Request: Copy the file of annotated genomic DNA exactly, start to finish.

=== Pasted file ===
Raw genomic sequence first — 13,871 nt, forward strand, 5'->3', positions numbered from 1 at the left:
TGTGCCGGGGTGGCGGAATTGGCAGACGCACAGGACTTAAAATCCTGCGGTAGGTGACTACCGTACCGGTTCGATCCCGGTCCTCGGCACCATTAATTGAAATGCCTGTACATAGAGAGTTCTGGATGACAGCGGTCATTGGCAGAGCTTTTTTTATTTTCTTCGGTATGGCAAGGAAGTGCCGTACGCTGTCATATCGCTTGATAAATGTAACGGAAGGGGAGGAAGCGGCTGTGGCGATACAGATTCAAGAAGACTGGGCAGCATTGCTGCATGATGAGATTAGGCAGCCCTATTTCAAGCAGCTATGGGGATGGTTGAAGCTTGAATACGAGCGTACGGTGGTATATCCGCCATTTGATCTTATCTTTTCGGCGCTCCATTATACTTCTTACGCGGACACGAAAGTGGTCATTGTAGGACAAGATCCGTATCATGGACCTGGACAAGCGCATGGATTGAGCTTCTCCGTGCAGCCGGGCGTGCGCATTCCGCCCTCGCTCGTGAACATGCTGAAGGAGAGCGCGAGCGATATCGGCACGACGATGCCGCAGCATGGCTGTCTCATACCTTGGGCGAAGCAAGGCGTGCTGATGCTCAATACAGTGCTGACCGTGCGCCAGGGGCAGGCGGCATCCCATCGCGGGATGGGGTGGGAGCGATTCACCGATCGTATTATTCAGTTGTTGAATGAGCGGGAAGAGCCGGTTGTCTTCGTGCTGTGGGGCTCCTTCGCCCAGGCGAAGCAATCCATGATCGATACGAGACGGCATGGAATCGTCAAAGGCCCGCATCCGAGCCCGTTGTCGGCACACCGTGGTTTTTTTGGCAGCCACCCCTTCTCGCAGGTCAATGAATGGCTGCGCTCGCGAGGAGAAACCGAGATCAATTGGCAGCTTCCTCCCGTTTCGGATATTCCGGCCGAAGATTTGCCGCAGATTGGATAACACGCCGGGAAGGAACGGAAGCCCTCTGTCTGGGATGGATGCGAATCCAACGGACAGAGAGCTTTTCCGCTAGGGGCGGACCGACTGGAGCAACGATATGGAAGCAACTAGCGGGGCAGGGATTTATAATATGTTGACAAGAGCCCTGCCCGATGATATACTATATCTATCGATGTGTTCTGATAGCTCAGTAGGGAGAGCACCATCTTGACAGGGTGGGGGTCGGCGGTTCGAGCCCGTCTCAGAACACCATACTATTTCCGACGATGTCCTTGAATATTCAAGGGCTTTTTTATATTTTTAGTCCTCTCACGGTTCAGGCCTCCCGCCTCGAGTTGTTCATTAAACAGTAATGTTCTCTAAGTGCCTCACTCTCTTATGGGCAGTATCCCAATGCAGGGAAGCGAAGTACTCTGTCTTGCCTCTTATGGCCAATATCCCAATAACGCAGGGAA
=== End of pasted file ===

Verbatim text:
Raw genomic sequence first — 13,871 nt, forward strand, 5'->3', positions numbered from 1 at the left:
TGTGCCGGGGTGGCGGAATTGGCAGACGCACAGGACTTAAAATCCTGCGGTAGGTGACTACCGTACCGGTTCGATCCCGGTCCTCGGCACCATTAATTGAAATGCCTGTACATAGAGAGTTCTGGATGACAGCGGTCATTGGCAGAGCTTTTTTTATTTTCTTCGGTATGGCAAGGAAGTGCCGTACGCTGTCATATCGCTTGATAAATGTAACGGAAGGGGAGGAAGCGGCTGTGGCGATACAGATTCAAGAAGACTGGGCAGCATTGCTGCATGATGAGATTAGGCAGCCCTATTTCAAGCAGCTATGGGGATGGTTGAAGCTTGAATACGAGCGTACGGTGGTATATCCGCCATTTGATCTTATCTTTTCGGCGCTCCATTATACTTCTTACGCGGACACGAAAGTGGTCATTGTAGGACAAGATCCGTATCATGGACCTGGACAAGCGCATGGATTGAGCTTCTCCGTGCAGCCGGGCGTGCGCATTCCGCCCTCGCTCGTGAACATGCTGAAGGAGAGCGCGAGCGATATCGGCACGACGATGCCGCAGCATGGCTGTCTCATACCTTGGGCGAAGCAAGGCGTGCTGATGCTCAATACAGTGCTGACCGTGCGCCAGGGGCAGGCGGCATCCCATCGCGGGATGGGGTGGGAGCGATTCACCGATCGTATTATTCAGTTGTTGAATGAGCGGGAAGAGCCGGTTGTCTTCGTGCTGTGGGGCTCCTTCGCCCAGGCGAAGCAATCCATGATCGATACGAGACGGCATGGAATCGTCAAAGGCCCGCATCCGAGCCCGTTGTCGGCACACCGTGGTTTTTTTGGCAGCCACCCCTTCTCGCAGGTCAATGAATGGCTGCGCTCGCGAGGAGAAACCGAGATCAATTGGCAGCTTCCTCCCGTTTCGGATATTCCGGCCGAAGATTTGCCGCAGATTGGATAACACGCCGGGAAGGAACGGAAGCCCTCTGTCTGGGATGGATGCGAATCCAACGGACAGAGAGCTTTTCCGCTAGGGGCGGACCGACTGGAGCAACGATATGGAAGCAACTAGCGGGGCAGGGATTTATAATATGTTGACAAGAGCCCTGCCCGATGATATACTATATCTATCGATGTGTTCTGATAGCTCAGTAGGGAGAGCACCATCTTGACAGGGTGGGGGTCGGCGGTTCGAGCCCGTCTCAGAACACCATACTATTTCCGACGATGTCCTTGAATATTCAAGGGCTTTTTTATATTTTTAGTCCTCTCACGGTTCAGGCCTCCCGCCTCGAGTTGTTCATTAAACAGTAATGTTCTCTAAGTGCCTCACTCTCTTATGGGCAGTATCCCAATGCAGGGAAGCGAAGTACTCTGTCTTGCCTCTTATGGCCAATATCCCAATAACGCAGGGAA